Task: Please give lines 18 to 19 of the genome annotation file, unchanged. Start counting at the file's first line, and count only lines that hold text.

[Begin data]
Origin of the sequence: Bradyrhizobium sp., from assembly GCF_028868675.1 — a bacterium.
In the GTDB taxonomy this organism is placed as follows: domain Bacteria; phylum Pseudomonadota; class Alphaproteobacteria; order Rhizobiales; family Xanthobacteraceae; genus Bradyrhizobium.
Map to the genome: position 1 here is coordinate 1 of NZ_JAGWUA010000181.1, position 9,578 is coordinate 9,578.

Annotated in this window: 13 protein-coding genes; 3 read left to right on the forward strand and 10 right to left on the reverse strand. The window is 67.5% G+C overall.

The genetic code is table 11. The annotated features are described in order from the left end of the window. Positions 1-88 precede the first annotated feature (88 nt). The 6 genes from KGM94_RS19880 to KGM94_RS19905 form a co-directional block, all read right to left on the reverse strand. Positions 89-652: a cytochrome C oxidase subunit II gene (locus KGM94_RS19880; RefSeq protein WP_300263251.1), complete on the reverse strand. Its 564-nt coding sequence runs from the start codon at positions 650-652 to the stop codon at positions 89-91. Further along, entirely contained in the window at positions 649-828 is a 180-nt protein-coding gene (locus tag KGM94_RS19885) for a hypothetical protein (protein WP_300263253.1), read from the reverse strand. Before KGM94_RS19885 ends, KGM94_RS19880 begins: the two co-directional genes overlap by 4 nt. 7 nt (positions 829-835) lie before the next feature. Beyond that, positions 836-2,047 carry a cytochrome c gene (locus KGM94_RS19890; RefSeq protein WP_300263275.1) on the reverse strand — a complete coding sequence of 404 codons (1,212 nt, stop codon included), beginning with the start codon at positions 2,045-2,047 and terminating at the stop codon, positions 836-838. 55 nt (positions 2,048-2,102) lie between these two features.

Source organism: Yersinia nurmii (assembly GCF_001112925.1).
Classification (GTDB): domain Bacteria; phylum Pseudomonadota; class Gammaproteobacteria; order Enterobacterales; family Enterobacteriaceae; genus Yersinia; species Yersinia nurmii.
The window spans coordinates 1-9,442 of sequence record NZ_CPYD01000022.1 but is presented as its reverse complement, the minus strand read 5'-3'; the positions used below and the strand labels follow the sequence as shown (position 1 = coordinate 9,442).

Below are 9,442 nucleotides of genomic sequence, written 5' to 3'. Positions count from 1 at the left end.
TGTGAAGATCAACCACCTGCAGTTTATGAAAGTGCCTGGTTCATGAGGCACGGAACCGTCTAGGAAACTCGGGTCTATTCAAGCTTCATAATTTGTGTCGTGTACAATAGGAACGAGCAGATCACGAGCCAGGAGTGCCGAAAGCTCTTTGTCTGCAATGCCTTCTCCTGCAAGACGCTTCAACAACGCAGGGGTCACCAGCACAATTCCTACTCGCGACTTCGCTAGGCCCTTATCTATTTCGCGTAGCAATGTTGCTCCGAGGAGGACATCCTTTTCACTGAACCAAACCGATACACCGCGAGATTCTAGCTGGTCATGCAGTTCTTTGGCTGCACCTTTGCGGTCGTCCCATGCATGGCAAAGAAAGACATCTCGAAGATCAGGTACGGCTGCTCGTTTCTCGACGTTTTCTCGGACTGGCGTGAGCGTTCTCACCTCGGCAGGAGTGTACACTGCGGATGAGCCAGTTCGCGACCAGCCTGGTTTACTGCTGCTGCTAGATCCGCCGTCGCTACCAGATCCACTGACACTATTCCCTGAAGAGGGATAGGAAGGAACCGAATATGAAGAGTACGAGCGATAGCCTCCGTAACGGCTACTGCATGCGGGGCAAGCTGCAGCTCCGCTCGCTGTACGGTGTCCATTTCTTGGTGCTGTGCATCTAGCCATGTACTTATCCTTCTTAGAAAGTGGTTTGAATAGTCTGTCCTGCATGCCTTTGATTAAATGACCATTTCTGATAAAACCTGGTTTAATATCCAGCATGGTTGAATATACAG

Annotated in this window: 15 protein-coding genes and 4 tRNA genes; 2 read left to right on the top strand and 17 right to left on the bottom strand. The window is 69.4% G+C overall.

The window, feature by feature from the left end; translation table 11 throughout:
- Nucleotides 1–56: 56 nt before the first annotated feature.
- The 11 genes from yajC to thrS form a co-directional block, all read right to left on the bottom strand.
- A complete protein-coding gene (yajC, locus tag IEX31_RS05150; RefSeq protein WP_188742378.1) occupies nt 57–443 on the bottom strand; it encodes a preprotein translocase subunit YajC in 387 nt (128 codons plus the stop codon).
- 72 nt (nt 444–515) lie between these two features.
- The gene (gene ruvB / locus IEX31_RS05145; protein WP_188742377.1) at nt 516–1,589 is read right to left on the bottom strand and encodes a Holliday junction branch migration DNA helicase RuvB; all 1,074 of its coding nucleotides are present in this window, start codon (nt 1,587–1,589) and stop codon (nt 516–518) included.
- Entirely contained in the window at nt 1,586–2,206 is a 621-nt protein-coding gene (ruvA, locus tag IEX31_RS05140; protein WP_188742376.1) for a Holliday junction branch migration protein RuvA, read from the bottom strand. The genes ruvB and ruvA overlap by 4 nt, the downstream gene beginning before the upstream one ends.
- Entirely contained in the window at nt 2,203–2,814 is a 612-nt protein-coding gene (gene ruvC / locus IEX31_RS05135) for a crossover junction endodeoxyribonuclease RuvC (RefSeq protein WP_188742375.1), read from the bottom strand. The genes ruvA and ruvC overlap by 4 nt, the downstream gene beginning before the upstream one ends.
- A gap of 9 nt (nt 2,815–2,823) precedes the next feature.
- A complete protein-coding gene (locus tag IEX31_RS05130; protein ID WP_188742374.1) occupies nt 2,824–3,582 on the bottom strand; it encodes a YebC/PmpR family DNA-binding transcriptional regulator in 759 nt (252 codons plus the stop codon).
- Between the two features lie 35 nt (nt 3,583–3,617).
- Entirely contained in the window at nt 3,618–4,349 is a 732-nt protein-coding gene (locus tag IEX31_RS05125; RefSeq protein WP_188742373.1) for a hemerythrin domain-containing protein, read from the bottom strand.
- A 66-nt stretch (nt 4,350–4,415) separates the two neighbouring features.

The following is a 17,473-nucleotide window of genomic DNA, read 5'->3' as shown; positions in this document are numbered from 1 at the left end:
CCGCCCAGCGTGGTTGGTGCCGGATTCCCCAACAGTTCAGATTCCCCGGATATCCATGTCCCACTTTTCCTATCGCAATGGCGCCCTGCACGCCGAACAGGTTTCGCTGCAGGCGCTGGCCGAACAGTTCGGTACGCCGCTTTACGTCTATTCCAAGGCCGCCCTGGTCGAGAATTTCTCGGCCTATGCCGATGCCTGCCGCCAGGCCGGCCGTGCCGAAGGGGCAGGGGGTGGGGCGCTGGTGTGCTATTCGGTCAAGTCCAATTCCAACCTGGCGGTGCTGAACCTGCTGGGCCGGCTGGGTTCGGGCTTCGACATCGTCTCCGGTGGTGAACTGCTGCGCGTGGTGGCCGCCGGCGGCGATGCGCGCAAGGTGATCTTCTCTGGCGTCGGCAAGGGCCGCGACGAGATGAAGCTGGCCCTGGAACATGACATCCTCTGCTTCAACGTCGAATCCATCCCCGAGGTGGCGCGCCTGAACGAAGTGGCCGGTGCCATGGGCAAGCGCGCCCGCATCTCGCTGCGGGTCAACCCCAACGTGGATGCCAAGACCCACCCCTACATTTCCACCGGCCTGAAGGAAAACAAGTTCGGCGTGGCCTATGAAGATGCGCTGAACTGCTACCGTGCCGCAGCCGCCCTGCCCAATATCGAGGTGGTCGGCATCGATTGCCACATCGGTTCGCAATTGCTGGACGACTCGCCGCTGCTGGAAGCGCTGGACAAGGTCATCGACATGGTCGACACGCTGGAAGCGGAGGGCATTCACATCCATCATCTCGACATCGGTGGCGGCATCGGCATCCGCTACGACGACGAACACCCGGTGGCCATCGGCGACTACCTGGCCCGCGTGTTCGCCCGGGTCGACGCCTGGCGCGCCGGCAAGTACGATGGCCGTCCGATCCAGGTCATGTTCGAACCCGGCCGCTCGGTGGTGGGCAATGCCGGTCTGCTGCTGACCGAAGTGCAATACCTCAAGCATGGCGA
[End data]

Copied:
- Entirely contained in the window at nt 1,586–2,206 is a 621-nt protein-coding gene (ruvA, locus tag IEX31_RS05140; protein WP_188742376.1) for a Holliday junction branch migration protein RuvA, read from the bottom strand. The genes ruvB and ruvA overlap by 4 nt, the downstream gene beginning before the upstream one ends.
- Entirely contained in the window at nt 2,203–2,814 is a 612-nt protein-coding gene (gene ruvC / locus IEX31_RS05135) for a crossover junction endodeoxyribonuclease RuvC (RefSeq protein WP_188742375.1), read from the bottom strand. The genes ruvA and ruvC overlap by 4 nt, the downstream gene beginning before the upstream one ends.